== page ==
The last time such a thing had occurred was when the LinkedIn banalgorithm suggested I link up with a particularly embittered talent free ninny who, well after the events that brought us both to each other’s minds, continued to fuck with me, giving a mutual friend a raft of shit for merely accepting my favor of a gratis variant cover in support of a crowdfunding campaign.  Really.

And flabbergasted, at the inexplicable capacity for such over confident self-acceptance, derived from so profound a guileless self-regard, as to clearly take no responsibility whatsoever for the reckless participation in that public attack on my work, my person, and my character.

Once more, with feeling, really.

When I posted my reaction to this curious turn of events, it was clear that she had achieved her previous goal of defaming me in her twitter feed attacks of years back to her satisfaction, generating the usual spate of likes from the anonymous swathe of torch bearers, and was now engaged in another attempt to gain coup from an entirely new angle—shapeshifting from socially avenging busybody with too much time on her hands,  to sad but no wiser bearer of an olive branch, which if not taken in good order, would indicate she and her fellows had been right about me along.

As noted, a target of opportunity, and now another potential shot at the accrual of further attention. A sequel, with a different point of view, imbued with the same attention getting intentions.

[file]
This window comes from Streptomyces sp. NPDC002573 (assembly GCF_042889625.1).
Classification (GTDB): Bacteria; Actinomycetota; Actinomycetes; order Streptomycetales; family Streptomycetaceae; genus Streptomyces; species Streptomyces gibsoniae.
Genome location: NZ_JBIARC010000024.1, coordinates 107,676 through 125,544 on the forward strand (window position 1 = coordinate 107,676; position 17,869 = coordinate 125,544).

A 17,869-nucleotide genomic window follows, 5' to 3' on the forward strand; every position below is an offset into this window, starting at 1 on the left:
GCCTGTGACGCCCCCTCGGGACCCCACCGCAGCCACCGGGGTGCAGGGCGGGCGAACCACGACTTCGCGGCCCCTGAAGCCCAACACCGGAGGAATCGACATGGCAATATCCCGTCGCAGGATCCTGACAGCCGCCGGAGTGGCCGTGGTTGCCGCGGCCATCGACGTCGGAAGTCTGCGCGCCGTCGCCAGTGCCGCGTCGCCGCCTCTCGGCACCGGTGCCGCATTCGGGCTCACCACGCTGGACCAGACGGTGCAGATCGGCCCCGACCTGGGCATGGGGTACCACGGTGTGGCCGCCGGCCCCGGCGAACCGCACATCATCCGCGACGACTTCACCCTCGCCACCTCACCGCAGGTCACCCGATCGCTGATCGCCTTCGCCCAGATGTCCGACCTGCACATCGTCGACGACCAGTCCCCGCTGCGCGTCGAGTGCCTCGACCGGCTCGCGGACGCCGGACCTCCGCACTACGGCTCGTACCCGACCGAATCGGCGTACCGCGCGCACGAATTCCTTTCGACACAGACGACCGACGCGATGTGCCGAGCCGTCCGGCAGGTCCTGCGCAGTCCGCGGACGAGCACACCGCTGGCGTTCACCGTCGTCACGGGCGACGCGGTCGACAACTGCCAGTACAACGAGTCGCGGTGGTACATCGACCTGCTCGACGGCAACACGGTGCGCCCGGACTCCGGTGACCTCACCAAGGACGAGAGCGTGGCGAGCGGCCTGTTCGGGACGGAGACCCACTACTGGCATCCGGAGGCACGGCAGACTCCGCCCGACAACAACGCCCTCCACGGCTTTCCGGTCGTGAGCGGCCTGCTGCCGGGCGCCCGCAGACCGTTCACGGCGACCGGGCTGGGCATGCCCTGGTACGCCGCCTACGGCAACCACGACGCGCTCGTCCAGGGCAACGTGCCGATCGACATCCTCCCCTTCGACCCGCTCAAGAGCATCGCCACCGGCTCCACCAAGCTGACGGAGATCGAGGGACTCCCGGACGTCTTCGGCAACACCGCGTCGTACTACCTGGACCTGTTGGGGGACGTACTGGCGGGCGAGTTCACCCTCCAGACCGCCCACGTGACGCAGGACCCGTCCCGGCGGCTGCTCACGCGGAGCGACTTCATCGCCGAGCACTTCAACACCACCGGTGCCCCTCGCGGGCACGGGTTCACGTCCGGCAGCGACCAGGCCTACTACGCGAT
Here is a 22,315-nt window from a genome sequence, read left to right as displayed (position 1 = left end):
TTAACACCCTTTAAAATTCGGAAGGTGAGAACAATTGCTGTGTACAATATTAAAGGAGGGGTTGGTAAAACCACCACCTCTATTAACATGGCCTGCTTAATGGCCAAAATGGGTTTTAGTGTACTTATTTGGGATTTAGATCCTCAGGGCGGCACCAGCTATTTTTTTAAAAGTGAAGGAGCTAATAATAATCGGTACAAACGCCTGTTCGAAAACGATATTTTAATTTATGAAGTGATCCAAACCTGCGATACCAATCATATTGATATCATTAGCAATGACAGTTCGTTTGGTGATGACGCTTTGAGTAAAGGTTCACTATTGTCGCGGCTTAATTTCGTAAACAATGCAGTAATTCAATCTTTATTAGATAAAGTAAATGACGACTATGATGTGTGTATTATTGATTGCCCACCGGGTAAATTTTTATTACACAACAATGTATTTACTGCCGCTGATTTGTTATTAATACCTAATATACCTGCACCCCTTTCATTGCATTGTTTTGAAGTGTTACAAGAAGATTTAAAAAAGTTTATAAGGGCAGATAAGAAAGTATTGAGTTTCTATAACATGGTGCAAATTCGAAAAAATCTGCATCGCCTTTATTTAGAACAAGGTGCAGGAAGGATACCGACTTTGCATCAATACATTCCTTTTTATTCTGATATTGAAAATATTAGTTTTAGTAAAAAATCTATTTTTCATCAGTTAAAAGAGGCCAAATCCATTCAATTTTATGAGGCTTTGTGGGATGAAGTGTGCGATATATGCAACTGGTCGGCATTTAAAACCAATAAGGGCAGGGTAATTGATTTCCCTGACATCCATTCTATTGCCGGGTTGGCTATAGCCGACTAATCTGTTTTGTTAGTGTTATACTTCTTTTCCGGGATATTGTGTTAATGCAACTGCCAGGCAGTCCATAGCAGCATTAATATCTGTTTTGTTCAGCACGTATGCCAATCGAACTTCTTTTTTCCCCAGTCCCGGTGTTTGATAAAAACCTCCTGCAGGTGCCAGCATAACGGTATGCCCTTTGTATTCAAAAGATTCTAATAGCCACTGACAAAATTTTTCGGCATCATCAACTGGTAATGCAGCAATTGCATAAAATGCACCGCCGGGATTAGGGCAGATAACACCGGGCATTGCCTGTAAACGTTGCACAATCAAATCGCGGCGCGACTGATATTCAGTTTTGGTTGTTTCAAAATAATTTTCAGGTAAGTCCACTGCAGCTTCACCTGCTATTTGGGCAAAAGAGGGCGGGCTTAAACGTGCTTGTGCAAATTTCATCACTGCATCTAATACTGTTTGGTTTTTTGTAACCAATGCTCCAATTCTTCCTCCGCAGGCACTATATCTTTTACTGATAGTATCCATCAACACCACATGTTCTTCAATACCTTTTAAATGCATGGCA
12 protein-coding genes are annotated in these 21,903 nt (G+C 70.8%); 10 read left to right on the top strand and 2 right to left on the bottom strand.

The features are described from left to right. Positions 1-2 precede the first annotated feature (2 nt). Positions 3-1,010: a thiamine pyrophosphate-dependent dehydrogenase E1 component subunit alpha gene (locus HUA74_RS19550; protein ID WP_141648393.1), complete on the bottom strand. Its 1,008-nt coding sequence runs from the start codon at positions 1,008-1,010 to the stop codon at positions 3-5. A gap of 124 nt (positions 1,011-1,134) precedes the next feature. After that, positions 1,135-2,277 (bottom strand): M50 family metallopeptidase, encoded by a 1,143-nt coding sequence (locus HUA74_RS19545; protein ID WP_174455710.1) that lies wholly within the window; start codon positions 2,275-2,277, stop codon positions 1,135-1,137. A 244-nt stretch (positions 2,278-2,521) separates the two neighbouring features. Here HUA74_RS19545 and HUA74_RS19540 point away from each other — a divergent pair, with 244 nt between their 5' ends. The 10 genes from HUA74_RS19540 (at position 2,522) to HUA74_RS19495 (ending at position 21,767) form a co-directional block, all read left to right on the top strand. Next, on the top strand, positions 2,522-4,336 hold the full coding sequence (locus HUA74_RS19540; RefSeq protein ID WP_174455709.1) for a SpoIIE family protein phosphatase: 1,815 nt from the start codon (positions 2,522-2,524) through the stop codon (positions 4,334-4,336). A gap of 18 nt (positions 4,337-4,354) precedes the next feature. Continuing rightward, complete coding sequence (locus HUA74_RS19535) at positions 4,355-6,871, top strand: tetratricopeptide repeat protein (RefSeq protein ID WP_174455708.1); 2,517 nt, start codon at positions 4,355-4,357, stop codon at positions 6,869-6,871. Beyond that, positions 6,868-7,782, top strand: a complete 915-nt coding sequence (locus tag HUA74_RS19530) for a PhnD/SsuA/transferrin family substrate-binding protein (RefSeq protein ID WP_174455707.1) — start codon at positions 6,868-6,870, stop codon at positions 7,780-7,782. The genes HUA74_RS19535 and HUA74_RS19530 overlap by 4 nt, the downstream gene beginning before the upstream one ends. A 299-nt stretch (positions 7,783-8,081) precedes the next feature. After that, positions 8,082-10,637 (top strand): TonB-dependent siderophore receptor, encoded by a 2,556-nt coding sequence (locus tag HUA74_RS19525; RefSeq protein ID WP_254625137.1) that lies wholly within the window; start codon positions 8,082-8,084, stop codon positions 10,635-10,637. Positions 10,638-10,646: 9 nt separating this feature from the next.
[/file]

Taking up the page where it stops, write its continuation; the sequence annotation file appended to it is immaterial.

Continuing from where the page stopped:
In the course of my posts in reaction to this risible nonsense, I was taken to task by a number of those who were clearly her camp followers, her easily flattered and pandered to base, one of whom accused me of “…misogynistic douchebaggery…”

…Pseudonymously, of course; convictions are no longer required to be accompanied by their kissing cousin, courage.

It seemed that there were quite a few people who felt that my resistance to simply let bygones be bygones in this regard made me the villain, in, of course, a real life that seemed freighted with the foolish notion that the good guy/bad guy armature of comics applied to actual human interaction.

“Life is too short,” “We’re all in this together,” “She means well.” Blah. Blah.


Call it a character flaw should you so choose, but I hold a grudge, and firmly, certainly when there’s been no reasonable cause to release that grip.

Forgiveness, in my world, must be earned.  There is a vast chasm between an apology and an amends, neither of which, I might add, were tendered or forthcoming with all this “bygones be bygones” bullshit.

Rather, the impression given by the response to my understanding of what I had experienced here specifically trivialized the event, with no acknowledgment of responsibility or, for that matter, any regret whatsoever, for personal and professional smears that continue to have repercussions for me today.

To be specific, in this particular regard, don’t call a piece of my work “repulsive,” sniffily implying that the depiction of a horrific act is a validation of that act, gathering your base into a pitchfork waving swarm of righteous indignation, and then, in some sleazy attempt to gather further coup by appealing for reconciliation, refer to the consequences of such self-regarding, self-righteous and self-serving recklessness as, and I quote, a “rift.”

By my terms and definition, a rift is a disagreement between friends, between colleagues, a disagreement that can be surmounted through engagement, through dialogue, through occasionally grudging acceptance.

If you, as this hyena apparently does, believe that “rift” is an apt descriptor of the chasm that exists as a result of so weaselly a series of smears, of such busybodied opportunistic shittiness, then it might be time to check your privilege.

And I cannot begin to effectively convey my unbounded joy at typing those last three words.

As ever, I remain,

Howard Victor Chaykin…a Prince, and not to be fucked with.